Re: Nepenthes

Eric Schlosser (
Tue, 1 Aug 1995 14:58:38 CET-1CST

> Andreas W. and other Nepenthologists,
> Just a question that I am hoping that someone can answer for me.
> I just aquired a 55 gal. (220 L) aquarium tank and I am wondering
if it
> should be entirely closed up or if there should be a flow of fresh air into
> the tank. The Nepenthes I will be growing in it are plants such
as NN
> bicalcarata, truncata, rafflesiana and other lowland plants.
Right now I
> have it entirely enclosed and am worried about stagnant air.

After growing (lowland) Nepenthes for quite some time under non-
greenhouse conditions I think it does no harm to them if the
aquarium is not entirely sealed. I leave mine open for a finger
broad and it does them well.
Stagnant air _may_ cause some troubles (=work), e.g. mould, 'though
usually it does not.

> Do nepenthes need to be watered with distilled water like most
> other CPs?

I do not consider using distilled water being advantageous for CP
leave alone its price. When using it some people advise to add some
tap water to it (I'd prefer to add some peat), because pure water
demineralizes the plants which is little beneficial to them.

Unless you can collect rain water what would be best you can
improve your tap water unless it is very bad such as heavily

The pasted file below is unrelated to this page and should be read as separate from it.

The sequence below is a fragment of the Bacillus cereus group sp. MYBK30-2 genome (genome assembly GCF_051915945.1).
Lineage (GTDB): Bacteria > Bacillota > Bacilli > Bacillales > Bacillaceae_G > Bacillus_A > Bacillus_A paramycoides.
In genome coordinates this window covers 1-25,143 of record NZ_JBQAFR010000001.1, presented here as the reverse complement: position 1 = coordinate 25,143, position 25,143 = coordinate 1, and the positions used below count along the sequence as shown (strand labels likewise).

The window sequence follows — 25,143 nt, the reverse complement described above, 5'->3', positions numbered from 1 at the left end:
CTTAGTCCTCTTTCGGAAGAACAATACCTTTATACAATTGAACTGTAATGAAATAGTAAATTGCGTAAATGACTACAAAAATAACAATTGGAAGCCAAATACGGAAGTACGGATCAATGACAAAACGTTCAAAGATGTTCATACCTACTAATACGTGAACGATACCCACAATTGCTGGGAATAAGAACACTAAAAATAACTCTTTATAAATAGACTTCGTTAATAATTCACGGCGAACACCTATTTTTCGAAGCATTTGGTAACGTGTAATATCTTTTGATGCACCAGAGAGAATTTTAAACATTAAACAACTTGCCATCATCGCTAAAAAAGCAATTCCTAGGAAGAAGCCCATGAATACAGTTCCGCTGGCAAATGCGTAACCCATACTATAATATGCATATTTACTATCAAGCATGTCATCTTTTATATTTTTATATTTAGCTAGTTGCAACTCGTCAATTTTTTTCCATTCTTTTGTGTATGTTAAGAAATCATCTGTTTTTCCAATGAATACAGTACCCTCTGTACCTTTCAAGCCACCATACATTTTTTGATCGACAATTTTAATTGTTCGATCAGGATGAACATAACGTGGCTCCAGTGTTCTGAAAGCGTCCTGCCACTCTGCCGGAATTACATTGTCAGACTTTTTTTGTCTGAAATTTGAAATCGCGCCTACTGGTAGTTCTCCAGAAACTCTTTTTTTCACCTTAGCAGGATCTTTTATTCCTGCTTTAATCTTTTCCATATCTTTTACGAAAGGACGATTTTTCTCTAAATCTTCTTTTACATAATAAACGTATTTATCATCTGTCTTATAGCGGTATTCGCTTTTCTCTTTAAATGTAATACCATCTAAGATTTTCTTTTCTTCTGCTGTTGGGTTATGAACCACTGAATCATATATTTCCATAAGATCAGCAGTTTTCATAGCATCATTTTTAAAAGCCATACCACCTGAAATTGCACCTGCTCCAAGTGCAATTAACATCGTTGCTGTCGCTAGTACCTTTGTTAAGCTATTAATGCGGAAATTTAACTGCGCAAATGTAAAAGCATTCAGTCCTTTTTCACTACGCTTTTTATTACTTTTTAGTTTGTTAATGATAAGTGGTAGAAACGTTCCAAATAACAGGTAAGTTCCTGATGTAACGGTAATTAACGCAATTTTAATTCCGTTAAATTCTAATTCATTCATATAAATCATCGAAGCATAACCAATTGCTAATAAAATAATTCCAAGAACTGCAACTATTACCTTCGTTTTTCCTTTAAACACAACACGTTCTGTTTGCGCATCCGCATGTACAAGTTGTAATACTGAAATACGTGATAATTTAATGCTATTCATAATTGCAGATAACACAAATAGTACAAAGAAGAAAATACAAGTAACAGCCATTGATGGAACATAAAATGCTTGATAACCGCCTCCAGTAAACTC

chlorinated, salty or very hard.
One expensive way is to boil water and make thus some of the
hardiness of the water go to the bottom of your kettle. However it
can take quite some hours until the water cools down again and unless
you need only one pint a week this is not recommended.
Another way to do this is to add some sulphuric acid (H2SO4) to the
water. I did this for a while with no bad effect except for some
Sphagnum that didn't like it. However it can be dangerous to YOU to
handle such strong acids and last not least also to your plants
that will suffer from any mistake you might do in concentration.

IMHO best is to add a handful of peat to about 10l (3 gal) of
tap water and leave it for a day or more. Filter off the peat and
enjoy your plants with the liquid. That's what I did for five years
with best results, however local water quality might have to be
taken into consideration.

Finally, back to Nepenthes: This genus is exceptional in being quite
tolerant to the use of hard water! I know someone that waters his
plants with well water with no bad effects beside the white chalk
spots on the leaves. Even tap water might do locally if you let it
stand (degas) for a day or two. However it gives certainly a better
feeling to water them with better brands.

Eric Schlosser